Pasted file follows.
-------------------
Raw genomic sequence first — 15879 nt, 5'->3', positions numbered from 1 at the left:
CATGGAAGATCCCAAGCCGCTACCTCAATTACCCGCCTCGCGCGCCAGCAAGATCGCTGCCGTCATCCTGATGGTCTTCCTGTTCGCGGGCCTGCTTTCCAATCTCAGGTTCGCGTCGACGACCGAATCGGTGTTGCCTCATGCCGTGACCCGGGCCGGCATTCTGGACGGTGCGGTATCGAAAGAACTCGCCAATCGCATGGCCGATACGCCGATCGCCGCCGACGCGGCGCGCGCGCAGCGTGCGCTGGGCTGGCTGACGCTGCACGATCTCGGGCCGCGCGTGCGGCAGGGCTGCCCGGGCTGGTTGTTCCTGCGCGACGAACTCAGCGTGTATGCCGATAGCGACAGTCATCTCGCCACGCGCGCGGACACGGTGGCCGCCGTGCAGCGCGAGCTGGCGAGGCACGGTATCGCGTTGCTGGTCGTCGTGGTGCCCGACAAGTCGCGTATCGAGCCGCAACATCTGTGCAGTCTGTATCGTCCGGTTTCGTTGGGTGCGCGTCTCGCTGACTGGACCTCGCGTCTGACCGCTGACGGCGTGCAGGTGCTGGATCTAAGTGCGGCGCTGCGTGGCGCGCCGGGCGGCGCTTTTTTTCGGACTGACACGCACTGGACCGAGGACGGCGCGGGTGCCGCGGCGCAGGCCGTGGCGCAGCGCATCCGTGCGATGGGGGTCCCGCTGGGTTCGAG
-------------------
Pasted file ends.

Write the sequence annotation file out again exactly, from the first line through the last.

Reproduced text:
Raw genomic sequence first — 15879 nt, 5'->3', positions numbered from 1 at the left:
CATGGAAGATCCCAAGCCGCTACCTCAATTACCCGCCTCGCGCGCCAGCAAGATCGCTGCCGTCATCCTGATGGTCTTCCTGTTCGCGGGCCTGCTTTCCAATCTCAGGTTCGCGTCGACGACCGAATCGGTGTTGCCTCATGCCGTGACCCGGGCCGGCATTCTGGACGGTGCGGTATCGAAAGAACTCGCCAATCGCATGGCCGATACGCCGATCGCCGCCGACGCGGCGCGCGCGCAGCGTGCGCTGGGCTGGCTGACGCTGCACGATCTCGGGCCGCGCGTGCGGCAGGGCTGCCCGGGCTGGTTGTTCCTGCGCGACGAACTCAGCGTGTATGCCGATAGCGACAGTCATCTCGCCACGCGCGCGGACACGGTGGCCGCCGTGCAGCGCGAGCTGGCGAGGCACGGTATCGCGTTGCTGGTCGTCGTGGTGCCCGACAAGTCGCGTATCGAGCCGCAACATCTGTGCAGTCTGTATCGTCCGGTTTCGTTGGGTGCGCGTCTCGCTGACTGGACCTCGCGTCTGACCGCTGACGGCGTGCAGGTGCTGGATCTAAGTGCGGCGCTGCGTGGCGCGCCGGGCGGCGCTTTTTTTCGGACTGACACGCACTGGACCGAGGACGGCGCGGGTGCCGCGGCGCAGGCCGTGGCGCAGCGCATCCGTGCGATGGGGGTCCCGCTGGGTTCGAG